This figure of a heavily armoured knight is based on the funerary monument of Sir Geoffrey de Magnaville, buried in the early 13th century. He is wearing what would have been the most modern and advanced style of armour available in the 1140s and so must be a rich and noble lord, perhaps one of the earls. This figure wears an iron helmet padded with leather over a mail coif. This type of helmet first appeared about 1140 and remained common for more than 80 years. The heraldic charge on his shield is repeated on the side of the helmet. The mail hauberk reaches to his knees and is slit front and back to allow him to sit astride his horse. His mail leggings reach from above the knee to the toes. His right arm would have been covered in mail to the wrist, with a mail gauntlet protecting his hand and fingers. The left arm, protected by the shield, lacked mail. The shield is attached to a strap to save it being dropped. His lance is not shown, but his long sword hangs from his belt.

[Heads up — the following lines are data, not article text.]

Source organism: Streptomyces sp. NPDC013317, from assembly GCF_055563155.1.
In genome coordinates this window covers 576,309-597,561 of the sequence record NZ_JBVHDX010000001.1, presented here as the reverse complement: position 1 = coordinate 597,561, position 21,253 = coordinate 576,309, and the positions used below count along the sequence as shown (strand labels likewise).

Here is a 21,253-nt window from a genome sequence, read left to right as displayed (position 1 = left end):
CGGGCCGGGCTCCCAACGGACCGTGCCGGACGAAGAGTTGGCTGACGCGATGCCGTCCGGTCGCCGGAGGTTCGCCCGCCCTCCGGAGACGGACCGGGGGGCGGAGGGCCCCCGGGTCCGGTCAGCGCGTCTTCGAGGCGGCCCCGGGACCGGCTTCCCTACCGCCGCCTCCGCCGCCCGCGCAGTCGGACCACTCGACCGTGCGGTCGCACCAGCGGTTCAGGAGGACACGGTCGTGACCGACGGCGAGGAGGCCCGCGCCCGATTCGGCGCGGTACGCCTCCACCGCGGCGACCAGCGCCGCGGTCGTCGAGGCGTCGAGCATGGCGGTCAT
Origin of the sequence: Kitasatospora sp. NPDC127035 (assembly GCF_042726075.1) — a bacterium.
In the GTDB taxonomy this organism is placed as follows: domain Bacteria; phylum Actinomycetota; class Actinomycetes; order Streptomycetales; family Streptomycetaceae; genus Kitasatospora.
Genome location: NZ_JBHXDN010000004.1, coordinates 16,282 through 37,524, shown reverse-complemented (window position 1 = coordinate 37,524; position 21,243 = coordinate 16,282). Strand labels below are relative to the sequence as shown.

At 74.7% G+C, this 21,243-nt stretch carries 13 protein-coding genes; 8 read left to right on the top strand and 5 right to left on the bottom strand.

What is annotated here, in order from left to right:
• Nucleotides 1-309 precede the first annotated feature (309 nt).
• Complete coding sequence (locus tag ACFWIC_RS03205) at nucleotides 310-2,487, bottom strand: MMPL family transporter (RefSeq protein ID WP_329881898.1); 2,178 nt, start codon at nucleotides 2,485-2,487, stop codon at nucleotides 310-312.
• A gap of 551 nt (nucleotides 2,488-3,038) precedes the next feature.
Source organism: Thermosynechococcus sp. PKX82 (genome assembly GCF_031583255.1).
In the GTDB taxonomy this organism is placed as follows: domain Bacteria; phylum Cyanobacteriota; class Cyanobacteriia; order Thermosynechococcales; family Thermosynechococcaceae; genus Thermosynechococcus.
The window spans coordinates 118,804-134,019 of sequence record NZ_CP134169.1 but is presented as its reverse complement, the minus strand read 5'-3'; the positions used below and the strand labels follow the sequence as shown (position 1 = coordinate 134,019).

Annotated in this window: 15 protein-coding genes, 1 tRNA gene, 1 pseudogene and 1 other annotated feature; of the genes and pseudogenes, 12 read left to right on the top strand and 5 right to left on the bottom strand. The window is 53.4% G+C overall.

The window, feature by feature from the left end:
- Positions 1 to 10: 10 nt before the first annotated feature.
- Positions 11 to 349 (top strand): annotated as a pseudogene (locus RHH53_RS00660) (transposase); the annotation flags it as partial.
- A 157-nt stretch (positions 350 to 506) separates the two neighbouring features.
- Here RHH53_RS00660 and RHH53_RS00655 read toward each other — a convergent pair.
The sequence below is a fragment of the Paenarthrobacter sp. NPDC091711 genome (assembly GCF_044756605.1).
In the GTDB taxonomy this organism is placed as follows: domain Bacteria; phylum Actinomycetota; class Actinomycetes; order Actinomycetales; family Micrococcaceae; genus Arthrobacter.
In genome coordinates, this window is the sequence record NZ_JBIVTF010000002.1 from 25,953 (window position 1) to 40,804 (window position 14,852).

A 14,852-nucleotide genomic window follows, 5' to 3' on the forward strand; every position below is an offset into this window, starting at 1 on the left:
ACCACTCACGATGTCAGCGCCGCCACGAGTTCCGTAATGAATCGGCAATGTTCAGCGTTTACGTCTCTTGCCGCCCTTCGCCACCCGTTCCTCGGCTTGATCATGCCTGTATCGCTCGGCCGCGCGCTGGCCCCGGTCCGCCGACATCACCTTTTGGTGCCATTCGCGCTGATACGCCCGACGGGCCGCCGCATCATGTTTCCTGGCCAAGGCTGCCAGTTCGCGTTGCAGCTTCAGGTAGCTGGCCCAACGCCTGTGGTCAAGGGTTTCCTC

from THE BATTLE OF LINCOLN by Rupert Matthews.
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